I want to follow up on Melanie’s post last week, about the OECD’s first-ever Foreign Bribery Report, and what its findings tell us about patterns and tendencies in firms’ illegal bribe activities in foreign countries. The Report is an important and informative document that presents, as its introduction says, “an analysis of all foreign bribery enforcement actions that have been completed since the entry into force of the” OECD Anti-Bribery Convention. There’s a lot in it, and I may do another blog post at some point on some other aspect of the report. But for now I wanted to focus on one thing about the report that jumped out at me: the way in which the report’s findings seem to be in some tension with my prior beliefs/stereotypes about the contexts in which foreign bribery is most frequent.
Let me start with my prior beliefs, which are not based on much firsthand information, but which I’ve absorbed from a lot of people who work in this area, and I think are fairly widely shared. These beliefs run as follows: Whatever the world was like a decade or two ago, these days most major multinational firms recognize the seriousness of anticorruption laws like the FCPA, and most such firms have fairly robust (though often imperfect) compliance programs. When such firms run afoul of the FCPA or similar laws–which they still do, probably far too often–it is less likely these to be the deliberate policy of senior management, and more likely to be low or mid-level employees “in the field,” under pressure to increase business in high-risk emerging markets. This doesn’t mean senior managers are blameless–they may have failed to set the right “tone from the top,” or failed to implement an adequate compliance program, or looked the other way. But at major multinationals, many (including me) were of the view that bribery is usually not the firm’s policy. By contrast, the thinking often goes, small and medium-sized enterprises (SMEs), expanding in to high-risk foreign markets for perhaps the first time, are much more likely to run afoul of the FCPA. They are less likely to be familiar with the statute, less likely to have sophisticated (and expensive) compliance programs in place, and less accustomed to managing the pressures of doing business in environments where corruption is prevalent.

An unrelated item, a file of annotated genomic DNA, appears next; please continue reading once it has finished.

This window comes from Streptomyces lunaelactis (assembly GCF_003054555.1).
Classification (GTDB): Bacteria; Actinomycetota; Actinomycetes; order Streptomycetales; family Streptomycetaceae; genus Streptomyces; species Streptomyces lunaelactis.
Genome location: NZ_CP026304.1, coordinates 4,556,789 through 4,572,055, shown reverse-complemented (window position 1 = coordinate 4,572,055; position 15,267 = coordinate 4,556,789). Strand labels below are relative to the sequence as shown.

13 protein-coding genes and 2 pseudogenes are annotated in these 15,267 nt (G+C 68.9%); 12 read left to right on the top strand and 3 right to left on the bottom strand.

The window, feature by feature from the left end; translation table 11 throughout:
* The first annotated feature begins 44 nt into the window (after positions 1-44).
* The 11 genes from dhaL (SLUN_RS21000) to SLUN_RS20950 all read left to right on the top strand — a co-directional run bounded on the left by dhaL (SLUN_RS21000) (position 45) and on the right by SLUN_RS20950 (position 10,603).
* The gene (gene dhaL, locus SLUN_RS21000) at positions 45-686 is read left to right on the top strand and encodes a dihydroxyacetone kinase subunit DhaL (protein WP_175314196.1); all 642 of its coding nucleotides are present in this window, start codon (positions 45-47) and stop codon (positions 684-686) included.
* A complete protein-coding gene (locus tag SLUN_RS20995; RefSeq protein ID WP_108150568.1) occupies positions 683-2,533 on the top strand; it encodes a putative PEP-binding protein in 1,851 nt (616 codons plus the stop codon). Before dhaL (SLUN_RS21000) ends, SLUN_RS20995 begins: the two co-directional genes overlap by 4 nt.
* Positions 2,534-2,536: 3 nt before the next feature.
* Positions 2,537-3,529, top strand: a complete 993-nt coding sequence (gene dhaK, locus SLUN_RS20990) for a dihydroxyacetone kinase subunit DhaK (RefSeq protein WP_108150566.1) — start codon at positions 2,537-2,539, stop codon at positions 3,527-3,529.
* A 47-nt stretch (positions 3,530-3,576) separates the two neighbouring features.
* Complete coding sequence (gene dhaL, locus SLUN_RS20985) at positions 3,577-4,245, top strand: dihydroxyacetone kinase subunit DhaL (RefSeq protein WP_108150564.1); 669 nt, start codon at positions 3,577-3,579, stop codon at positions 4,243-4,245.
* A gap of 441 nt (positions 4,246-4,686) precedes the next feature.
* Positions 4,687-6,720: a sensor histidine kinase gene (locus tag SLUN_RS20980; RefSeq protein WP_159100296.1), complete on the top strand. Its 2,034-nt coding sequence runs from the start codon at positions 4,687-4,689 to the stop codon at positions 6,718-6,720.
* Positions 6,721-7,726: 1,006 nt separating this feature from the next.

The OECD Report strongly implies (but does not quite say) that this is (mostly) wrong. As the report states at the outset, “[c]orporate leadership [was] involved, or at least aware, of the practice of foreign bribery in most cases, rebutting perceptions of bribery as the act of rogue employees.” More specifically, in the 427 foreign bribery enforcement actions the OECD examined, in 12% the CEO was involved, and in another 41%, “management-level employees paid or authorized the bribe.” As for the firms involved, the OECD found that “[o]nly 4% of the sanctioned companies were … SMEs,” while in 60% of cases the company had over 250 employees, and in another 36% the company size could not be determined from the case records.
So, does this mean my prior beliefs were all wrong? Are the most likely foreign bribery culprits senior executives at large multinationals, rather than lower-level employees and SMEs? Maybe. But not necessarily. Whereas Melanie treated the Report as refuting the “rogue employee myth,” and spinning out the logical consequences of that refutation, I want to take a different tack, by raising a few questions about how we should interpret the report’s findings here for the types of foreign bribery problems that are most typical. Indeed, although the OECD Report’s findings are important and ought to provoke all of us to re-examine some of our assumptions, I want to suggest a few reasons to be cautious about not drawing overly broad and unwarranted inferences on these particular points. Continue reading